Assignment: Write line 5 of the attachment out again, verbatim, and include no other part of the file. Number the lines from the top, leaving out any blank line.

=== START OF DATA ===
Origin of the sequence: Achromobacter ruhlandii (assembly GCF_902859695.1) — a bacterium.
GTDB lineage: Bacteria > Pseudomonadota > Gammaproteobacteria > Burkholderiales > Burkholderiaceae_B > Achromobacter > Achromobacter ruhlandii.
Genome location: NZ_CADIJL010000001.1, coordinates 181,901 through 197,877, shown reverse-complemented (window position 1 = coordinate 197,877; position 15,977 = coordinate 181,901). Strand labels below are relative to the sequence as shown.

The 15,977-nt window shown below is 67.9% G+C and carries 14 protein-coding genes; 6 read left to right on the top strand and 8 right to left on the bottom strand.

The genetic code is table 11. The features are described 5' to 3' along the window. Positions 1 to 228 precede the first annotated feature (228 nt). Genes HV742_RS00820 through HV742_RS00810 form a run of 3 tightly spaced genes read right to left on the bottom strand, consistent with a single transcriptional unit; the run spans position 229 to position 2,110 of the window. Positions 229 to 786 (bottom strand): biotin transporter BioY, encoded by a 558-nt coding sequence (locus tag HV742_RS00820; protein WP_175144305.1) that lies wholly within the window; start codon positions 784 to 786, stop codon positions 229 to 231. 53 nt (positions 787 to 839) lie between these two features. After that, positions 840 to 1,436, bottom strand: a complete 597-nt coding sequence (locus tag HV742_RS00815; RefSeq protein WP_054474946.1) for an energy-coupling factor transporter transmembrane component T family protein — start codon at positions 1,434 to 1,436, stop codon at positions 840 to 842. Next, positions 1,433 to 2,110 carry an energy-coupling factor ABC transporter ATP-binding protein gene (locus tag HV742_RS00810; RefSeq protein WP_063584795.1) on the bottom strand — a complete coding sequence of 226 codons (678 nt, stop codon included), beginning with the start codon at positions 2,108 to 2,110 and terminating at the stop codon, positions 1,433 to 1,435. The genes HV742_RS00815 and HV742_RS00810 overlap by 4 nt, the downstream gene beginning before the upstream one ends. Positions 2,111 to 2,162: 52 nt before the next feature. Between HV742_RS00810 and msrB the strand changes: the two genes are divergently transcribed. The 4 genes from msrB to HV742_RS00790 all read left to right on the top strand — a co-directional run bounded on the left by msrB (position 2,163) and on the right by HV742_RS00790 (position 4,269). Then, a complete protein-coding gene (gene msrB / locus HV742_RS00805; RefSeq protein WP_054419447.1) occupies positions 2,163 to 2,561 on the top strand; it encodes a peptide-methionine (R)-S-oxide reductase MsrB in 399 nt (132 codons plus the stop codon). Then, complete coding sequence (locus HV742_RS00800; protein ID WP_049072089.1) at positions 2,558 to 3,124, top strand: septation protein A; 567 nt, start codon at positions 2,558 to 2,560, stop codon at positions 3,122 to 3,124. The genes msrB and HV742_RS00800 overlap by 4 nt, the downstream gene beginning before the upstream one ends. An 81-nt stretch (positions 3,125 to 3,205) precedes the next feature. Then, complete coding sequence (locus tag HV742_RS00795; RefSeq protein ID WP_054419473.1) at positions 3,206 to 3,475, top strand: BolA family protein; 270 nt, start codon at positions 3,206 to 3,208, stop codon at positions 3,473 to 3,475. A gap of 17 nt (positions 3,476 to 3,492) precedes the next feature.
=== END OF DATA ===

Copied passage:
The genetic code is table 11. The features are described 5' to 3' along the window. Positions 1 to 228 precede the first annotated feature (228 nt). Genes HV742_RS00820 through HV742_RS00810 form a run of 3 tightly spaced genes read right to left on the bottom strand, consistent with a single transcriptional unit; the run spans position 229 to position 2,110 of the window. Positions 229 to 786 (bottom strand): biotin transporter BioY, encoded by a 558-nt coding sequence (locus tag HV742_RS00820; protein WP_175144305.1) that lies wholly within the window; start codon positions 784 to 786, stop codon positions 229 to 231. 53 nt (positions 787 to 839) lie between these two features. After that, positions 840 to 1,436, bottom strand: a complete 597-nt coding sequence (locus tag HV742_RS00815; RefSeq protein WP_054474946.1) for an energy-coupling factor transporter transmembrane component T family protein — start codon at positions 1,434 to 1,436, stop codon at positions 840 to 842. Next, positions 1,433 to 2,110 carry an energy-coupling factor ABC transporter ATP-binding protein gene (locus tag HV742_RS00810; RefSeq protein WP_063584795.1) on the bottom strand — a complete coding sequence of 226 codons (678 nt, stop codon included), beginning with the start codon at positions 2,108 to 2,110 and terminating at the stop codon, positions 1,433 to 1,435. The genes HV742_RS00815 and HV742_RS00810 overlap by 4 nt, the downstream gene beginning before the upstream one ends. Positions 2,111 to 2,162: 52 nt before the next feature. Between HV742_RS00810 and msrB the strand changes: the two genes are divergently transcribed. The 4 genes from msrB to HV742_RS00790 all read left to right on the top strand — a co-directional run bounded on the left by msrB (position 2,163) and on the right by HV742_RS00790 (position 4,269). Then, a complete protein-coding gene (gene msrB / locus HV742_RS00805; RefSeq protein WP_054419447.1) occupies positions 2,163 to 2,561 on the top strand; it encodes a peptide-methionine (R)-S-oxide reductase MsrB in 399 nt (132 codons plus the stop codon). Then, complete coding sequence (locus HV742_RS00800; protein ID WP_049072089.1) at positions 2,558 to 3,124, top strand: septation protein A; 567 nt, start codon at positions 2,558 to 2,560, stop codon at positions 3,122 to 3,124. The genes msrB and HV742_RS00800 overlap by 4 nt, the downstream gene beginning before the upstream one ends. An 81-nt stretch (positions 3,125 to 3,205) precedes the next feature. Then, complete coding sequence (locus tag HV742_RS00795; RefSeq protein ID WP_054419473.1) at positions 3,206 to 3,475, top strand: BolA family protein; 270 nt, start codon at positions 3,206 to 3,208, stop codon at positions 3,473 to 3,475. A gap of 17 nt (positions 3,476 to 3,492) precedes the next feature.